in this deep memory, some of them that I remembered, like some of them that I didn't have a wound from, from childhood, like early childhood to, to all the way through adulthood. And, and every single time I was asking, God, you know, where were you in this place, I've been in a room when somebody had done this in a co write, actually. And I was like, I then so this woman, Mia fields, she's amazing. She's from Australia, she's looking at you, and you can ask God to come and give you a picture. And he's gonna give you a picture of of like, a wound in your life and your story. And when you get to see that picture, and so this woman, I was in the room I was just having with another woman, and I'm like, Oh, my gosh, swarming it, especially that Okay, it's good. This one is like sobbing, this other girl in the room that she's doing this with. And she's like, Okay, now you're gonna ask God, where were you in this picture? Where were you in this wounded moment. And now he's gonna give you another picture. And, and, and he's gonna show you where he was. And so this other woman starts sobbing is this picture of where God was. And I was on the floor, like, I'm totally jumping on this train, like, I started counseling this stuff with my dad. And I was like, I don't even know what I'm doing this, but I'm like, just like something on this. And I mean, that's what happened when I took some space, after that call, right? To kind of do that by myself. God took me to all these wounded places in every single time, Trevor, every single time he gave me a picture of where he was in this moment. And all of these lies that I realized that I believed about God, that he wasn't really, that he was too busy, like, I could really need anything because my needs might not be met. Or I needed to be really good for him to notice me. Or he didn't really have time for me, because he's really busy doing other really important things. Like I just so many lies run down in that. And so I started writing this whole record about God meeting me and these wounded places and healing things in me. And then continued deeper level of healing with my mom and dad and in our family, and then healing with like, just like knowing how to lean in with my kids. I mean, just so much beautiful healing and that I think, the places that I thought would kill me, if I go to this wounded place, and let myself actually grieve and admit how hard it wasn't how sad it was. I just thought I might get stuck there. When I visited those places that felt like death and, and allow myself to breathe. I ended up encountering the nearness and the tenderness. And the presence and the empathy of God in a way that actually brought me has brought me to life. I feel more alive and more completely healed than I've ever felt in my whole life. And so it's Fast forward to march 3 of 2020. I'm in the process of, of pre production making this record about God meeting me and his personal journey of grieving. And the tornado. Where Trevor, are you in Nashville? Where are you in the world? I am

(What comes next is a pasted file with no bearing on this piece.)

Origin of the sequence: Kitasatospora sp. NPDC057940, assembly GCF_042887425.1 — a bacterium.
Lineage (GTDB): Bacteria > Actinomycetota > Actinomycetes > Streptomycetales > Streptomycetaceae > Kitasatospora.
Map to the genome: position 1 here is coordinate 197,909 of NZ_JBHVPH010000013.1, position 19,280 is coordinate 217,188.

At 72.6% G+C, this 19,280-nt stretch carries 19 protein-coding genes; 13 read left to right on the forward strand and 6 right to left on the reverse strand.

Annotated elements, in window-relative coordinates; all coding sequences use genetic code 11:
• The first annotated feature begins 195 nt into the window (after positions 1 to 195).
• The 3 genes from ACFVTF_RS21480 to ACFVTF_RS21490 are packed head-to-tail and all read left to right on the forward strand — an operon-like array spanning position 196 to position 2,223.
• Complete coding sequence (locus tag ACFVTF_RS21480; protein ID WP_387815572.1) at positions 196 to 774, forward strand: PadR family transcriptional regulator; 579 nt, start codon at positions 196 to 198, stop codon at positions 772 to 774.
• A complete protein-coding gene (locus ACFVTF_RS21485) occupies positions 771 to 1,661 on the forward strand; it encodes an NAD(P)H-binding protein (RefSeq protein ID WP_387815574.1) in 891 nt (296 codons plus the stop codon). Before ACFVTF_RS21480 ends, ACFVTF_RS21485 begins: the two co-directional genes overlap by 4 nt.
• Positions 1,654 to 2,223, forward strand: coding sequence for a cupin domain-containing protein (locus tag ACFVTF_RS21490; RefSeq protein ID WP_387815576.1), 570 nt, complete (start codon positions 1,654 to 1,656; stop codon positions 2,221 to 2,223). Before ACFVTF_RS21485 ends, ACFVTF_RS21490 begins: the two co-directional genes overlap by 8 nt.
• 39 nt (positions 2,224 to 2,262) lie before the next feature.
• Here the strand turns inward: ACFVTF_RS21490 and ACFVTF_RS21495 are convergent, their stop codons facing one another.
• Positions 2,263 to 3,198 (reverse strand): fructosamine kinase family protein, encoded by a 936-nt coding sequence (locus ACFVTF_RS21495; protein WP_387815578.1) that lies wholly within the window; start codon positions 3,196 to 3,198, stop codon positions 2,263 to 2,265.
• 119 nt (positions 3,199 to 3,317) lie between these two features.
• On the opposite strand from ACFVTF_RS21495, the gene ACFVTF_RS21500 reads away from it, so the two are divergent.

Trevor Tyson 15:17
in. I split time between an hour east of Atlanta and Mount Juliet, Tennessee. Theater it through. Yeah.
Ellie Holcomb 15:25
Yeah. So you know, like that. Mark started in 2020 was awful. And that tornado tour right through our neighborhood woke up to the house shaking like scariest night of my life. Drew, my husband was out of town, three kids terrified and running down in the basement just was so scary. When the wake of that storm, so much beauty. I mean, you can eat like a king or queen. In our neighborhood and people run around with food. There's people playing music in their front yard, people, strangers, helping strangers, neighbors, helping neighbors, it was so beautiful. And a week later, COVID-19 safer at home happens and it felt like Hope Community like rebuilding gut quarantined. And I began to I am so grateful that I learned to grieve on a personal scale because there was so much global national grief and loss and suffering. George Floyd ahmaud arbery All of this this like racial tension, really, that I had been aware of, but not not dialed into. In a way I started intentionally listening joined to be the bridge group started grieving and lamenting some of the racial tension and wounding in our country that I just have. It has not been my experience because I'm white. I just didn't know what it was like to be I started listening to small black and brown brothers and sisters start grieving on a more on a much broader scale than I ever have before. Because I had practiced this like personal grieving. And so it was just a heavy, heavy year political tension, tension and division within the church. And so I in the midst of all of this went to the Grand Canyon. And when the numbers were literally last summer, it was about a year ago, it was in August, Trevor and I highly don't recommend going to the Grand Canyon in August because it feels like I mean, unless you just want to know what like Hades might feel